Sex(ism) still sells, apparently
The advertising industry may appear to have come a long way since the Mad Men era, when a woman’s place was most definitely in the home and the only reason to let the wife pop in to the office was when it needed a spring clean.
But has it?
Slogans like ‘Don’t worry darling, you didn’t burn the beer’ and ‘Christmas morning she’ll be happier with a Hoover’ may be laughable today, but big businesses are still using sexism to sell everything from breakfast cereals to banking.
Last year Christmas advertisements from Asda and Morrisons attracted complaints for reinforcing sexist gender stereoptypes, portraying mothers doing all the work to make the festive season a success.
Both retailers were cleared by the Advertising Standards Authority (ASA); neither advertisement was thought to reinforce negative stereotypes.
I can only presume this means ‘woman alone in the kitchen’ is a perfectly acceptable stereotype in 2013.
But the blatantly sexist ads of the 50s and 60s, where women cooked, cleaned and still managed to look pretty for their husbands, have given way to more blatantly sexist ads where women, if they are not in the kitchen, are always up for it, and even if they are not, it is probably still ok.
Women are being sexualised and degraded in the name of consumerism in a way that men just aren’t.
And from glamorising domestic violence to imitating pornography, advertisers are failing women and girls today.
Just take a look at this short clip from American campaign group Missrespresentation for a selection of the worst offenders last year.
One place you can’t escape the barrage of sex-in-adverts is on the London transport network, and a new Facebook group has sprung up for commuters to share their experiences of sexist advertising on the city’s tube, rail and bus network.
The group – ‘Anti-sexist advertising on TfL – was created in response to ‘the bombardment of advertisers using sexism and sexualised images of women to sell their wares.’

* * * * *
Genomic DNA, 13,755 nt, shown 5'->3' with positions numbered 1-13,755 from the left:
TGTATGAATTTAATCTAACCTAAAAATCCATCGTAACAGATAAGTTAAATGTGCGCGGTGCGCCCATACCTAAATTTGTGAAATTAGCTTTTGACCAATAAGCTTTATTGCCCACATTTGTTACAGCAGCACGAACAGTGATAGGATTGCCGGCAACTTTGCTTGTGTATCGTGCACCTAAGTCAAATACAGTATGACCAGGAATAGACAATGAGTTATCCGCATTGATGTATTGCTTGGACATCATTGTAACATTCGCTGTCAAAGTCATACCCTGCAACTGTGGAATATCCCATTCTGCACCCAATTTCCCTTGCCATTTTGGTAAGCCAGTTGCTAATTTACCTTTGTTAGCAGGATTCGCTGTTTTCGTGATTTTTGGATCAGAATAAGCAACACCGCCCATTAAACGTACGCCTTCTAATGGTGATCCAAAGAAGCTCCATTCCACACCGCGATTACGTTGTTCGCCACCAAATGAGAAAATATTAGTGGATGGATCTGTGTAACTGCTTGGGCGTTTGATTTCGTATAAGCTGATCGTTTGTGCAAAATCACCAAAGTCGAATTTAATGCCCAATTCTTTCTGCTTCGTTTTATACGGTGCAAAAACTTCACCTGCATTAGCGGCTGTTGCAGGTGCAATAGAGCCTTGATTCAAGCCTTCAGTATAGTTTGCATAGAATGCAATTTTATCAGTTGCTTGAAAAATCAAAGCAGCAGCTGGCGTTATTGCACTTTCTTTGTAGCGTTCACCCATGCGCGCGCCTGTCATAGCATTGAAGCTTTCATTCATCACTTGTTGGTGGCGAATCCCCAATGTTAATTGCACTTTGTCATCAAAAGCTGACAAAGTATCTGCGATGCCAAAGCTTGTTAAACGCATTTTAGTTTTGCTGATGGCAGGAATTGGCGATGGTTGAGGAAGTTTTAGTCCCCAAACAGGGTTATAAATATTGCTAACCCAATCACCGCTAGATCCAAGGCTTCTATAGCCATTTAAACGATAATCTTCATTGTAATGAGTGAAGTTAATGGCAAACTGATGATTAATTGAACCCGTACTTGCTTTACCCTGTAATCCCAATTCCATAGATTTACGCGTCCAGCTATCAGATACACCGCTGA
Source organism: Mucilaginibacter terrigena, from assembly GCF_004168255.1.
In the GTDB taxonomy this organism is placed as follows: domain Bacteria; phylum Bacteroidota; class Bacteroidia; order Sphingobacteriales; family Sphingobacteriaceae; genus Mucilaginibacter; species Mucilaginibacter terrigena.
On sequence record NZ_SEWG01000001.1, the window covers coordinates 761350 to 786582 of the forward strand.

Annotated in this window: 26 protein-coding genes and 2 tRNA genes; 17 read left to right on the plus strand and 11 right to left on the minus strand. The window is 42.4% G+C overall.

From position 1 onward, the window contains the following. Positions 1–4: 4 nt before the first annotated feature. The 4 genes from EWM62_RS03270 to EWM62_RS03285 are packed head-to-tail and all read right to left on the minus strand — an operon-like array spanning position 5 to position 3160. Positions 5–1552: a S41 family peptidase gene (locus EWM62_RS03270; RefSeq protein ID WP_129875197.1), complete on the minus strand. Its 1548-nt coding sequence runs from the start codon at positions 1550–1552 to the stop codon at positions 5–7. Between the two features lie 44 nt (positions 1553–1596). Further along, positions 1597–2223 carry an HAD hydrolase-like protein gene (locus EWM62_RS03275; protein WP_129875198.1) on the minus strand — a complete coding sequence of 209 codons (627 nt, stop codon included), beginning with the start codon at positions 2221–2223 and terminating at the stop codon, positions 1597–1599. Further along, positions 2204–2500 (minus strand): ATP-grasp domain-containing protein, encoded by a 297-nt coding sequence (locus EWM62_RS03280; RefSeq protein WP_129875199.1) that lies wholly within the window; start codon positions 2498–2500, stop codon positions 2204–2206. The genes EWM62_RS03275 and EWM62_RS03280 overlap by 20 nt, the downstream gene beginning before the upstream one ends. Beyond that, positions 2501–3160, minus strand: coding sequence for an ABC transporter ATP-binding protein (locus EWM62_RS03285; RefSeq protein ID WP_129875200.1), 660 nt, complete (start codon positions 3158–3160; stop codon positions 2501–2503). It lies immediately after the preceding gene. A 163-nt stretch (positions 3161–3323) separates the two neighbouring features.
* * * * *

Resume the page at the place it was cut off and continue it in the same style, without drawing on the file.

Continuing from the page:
It encourages commuters to share pictures and report the offending ads to Transport for London (TfL) and the ASA.
In response to the group, TfL have claimed all advertisements on the London transport network adhere to the standards set by the Advertising Standards Authority and the Committee of Advertising Practice.
The problem here is that the standards are defined by taste and decency, not the underlying discrimination.
The objectification of women has become so normalised in our society that sexualised images are no longer seen as indecent and anyone who objects to a girl in a bikini on an underground poster is accused of being a prude.
Campaign group Object, set up to challenge the sexual objectification of women, met with TFL a decade ago to address the problem of sexist advertising on the London transport network.
Object claims progress has been made since, although the guidelines put in place are not always adhered to.
In a parliamentary debate on sexualised imagery in advertising last year, Object outlined the impacts of sexist ads on all members of society:
“As well as stifling the self-esteem and aspirations of girls, the persistent portrayal of women as objects to be judged negatively, impacts the attitudes of boys and men and the ways in which they are conditioned to view and treat women and girls.”
“Indeed, emerging evidence suggests the sexual objectification of women and girls is reinforcing the views of many young men that women are always available for sex.”
To mark International Women’s Day on 8 March, the London Feminist Network (LFN) set out to identify sexist ads displayed on the TfL network.
Examples included a scantily clad Katy Perry helping to easy the guilt of eating crisps, a Virgin Atlantic-branded burlesque dancer and a businessman with a much younger woman in a bikini, and a blatant euphemism for sex, advertising Pow Wow Now’s conference calling service.
In a letter to the transport company, LFN said: “We believe [these advertisements] perpetuate and reinforce negative and harmful attitudes towards women and girls.
“This is an issue of discrimination and harm, as opposed to public morals being offended.”
“These offensive advertisements must be considered within the context of systematic harassment and violence towards women.
“These adverts contribute to normalizing such behaviours.”
Another project aims to highlight endemic sexism in the British media.
In a similar vein to the Everyday Sexism project, Everyday Media Sexism provides a space to share stories, speak out and object to sexism in newspapers, magazines and adverts, online and on television.
You can post stories to the website or on Twitter; find them at @MediaSexism.
Sexism may have changed over the last 60 years or so, but it is still rife today and continues to create barriers to female happiness and success.
As long as the – lazy and unimaginative – media perpetuates the idea that women are objects to be looked at and judged on their looks, we will never be on an equal footing with our male contemporaries.